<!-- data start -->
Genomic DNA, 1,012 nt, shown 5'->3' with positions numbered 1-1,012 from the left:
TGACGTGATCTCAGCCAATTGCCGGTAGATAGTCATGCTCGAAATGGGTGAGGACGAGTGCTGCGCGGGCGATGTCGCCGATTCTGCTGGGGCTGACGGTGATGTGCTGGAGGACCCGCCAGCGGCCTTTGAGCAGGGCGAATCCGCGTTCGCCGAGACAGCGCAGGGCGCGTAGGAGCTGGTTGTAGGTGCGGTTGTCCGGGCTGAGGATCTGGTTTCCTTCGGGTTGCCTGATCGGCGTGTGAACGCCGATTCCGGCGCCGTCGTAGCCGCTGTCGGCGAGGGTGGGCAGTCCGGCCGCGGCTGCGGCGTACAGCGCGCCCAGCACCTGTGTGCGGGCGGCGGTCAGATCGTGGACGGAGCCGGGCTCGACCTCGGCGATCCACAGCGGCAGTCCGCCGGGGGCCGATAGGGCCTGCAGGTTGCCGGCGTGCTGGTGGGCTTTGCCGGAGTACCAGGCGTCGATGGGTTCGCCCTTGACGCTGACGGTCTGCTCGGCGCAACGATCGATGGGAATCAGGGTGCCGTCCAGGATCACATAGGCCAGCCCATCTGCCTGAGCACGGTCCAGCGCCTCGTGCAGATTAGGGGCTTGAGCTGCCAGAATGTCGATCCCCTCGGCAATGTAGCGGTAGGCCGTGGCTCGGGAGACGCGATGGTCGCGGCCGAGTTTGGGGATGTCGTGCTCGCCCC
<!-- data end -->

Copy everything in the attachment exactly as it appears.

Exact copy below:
Genomic DNA, 1,012 nt, shown 5'->3' with positions numbered 1-1,012 from the left:
TGACGTGATCTCAGCCAATTGCCGGTAGATAGTCATGCTCGAAATGGGTGAGGACGAGTGCTGCGCGGGCGATGTCGCCGATTCTGCTGGGGCTGACGGTGATGTGCTGGAGGACCCGCCAGCGGCCTTTGAGCAGGGCGAATCCGCGTTCGCCGAGACAGCGCAGGGCGCGTAGGAGCTGGTTGTAGGTGCGGTTGTCCGGGCTGAGGATCTGGTTTCCTTCGGGTTGCCTGATCGGCGTGTGAACGCCGATTCCGGCGCCGTCGTAGCCGCTGTCGGCGAGGGTGGGCAGTCCGGCCGCGGCTGCGGCGTACAGCGCGCCCAGCACCTGTGTGCGGGCGGCGGTCAGATCGTGGACGGAGCCGGGCTCGACCTCGGCGATCCACAGCGGCAGTCCGCCGGGGGCCGATAGGGCCTGCAGGTTGCCGGCGTGCTGGTGGGCTTTGCCGGAGTACCAGGCGTCGATGGGTTCGCCCTTGACGCTGACGGTCTGCTCGGCGCAACGATCGATGGGAATCAGGGTGCCGTCCAGGATCACATAGGCCAGCCCATCTGCCTGAGCACGGTCCAGCGCCTCGTGCAGATTAGGGGCTTGAGCTGCCAGAATGTCGATCCCCTCGGCAATGTAGCGGTAGGCCGTGGCTCGGGAGACGCGATGGTCGCGGCCGAGTTTGGGGATGTCGTGCTCGCCCC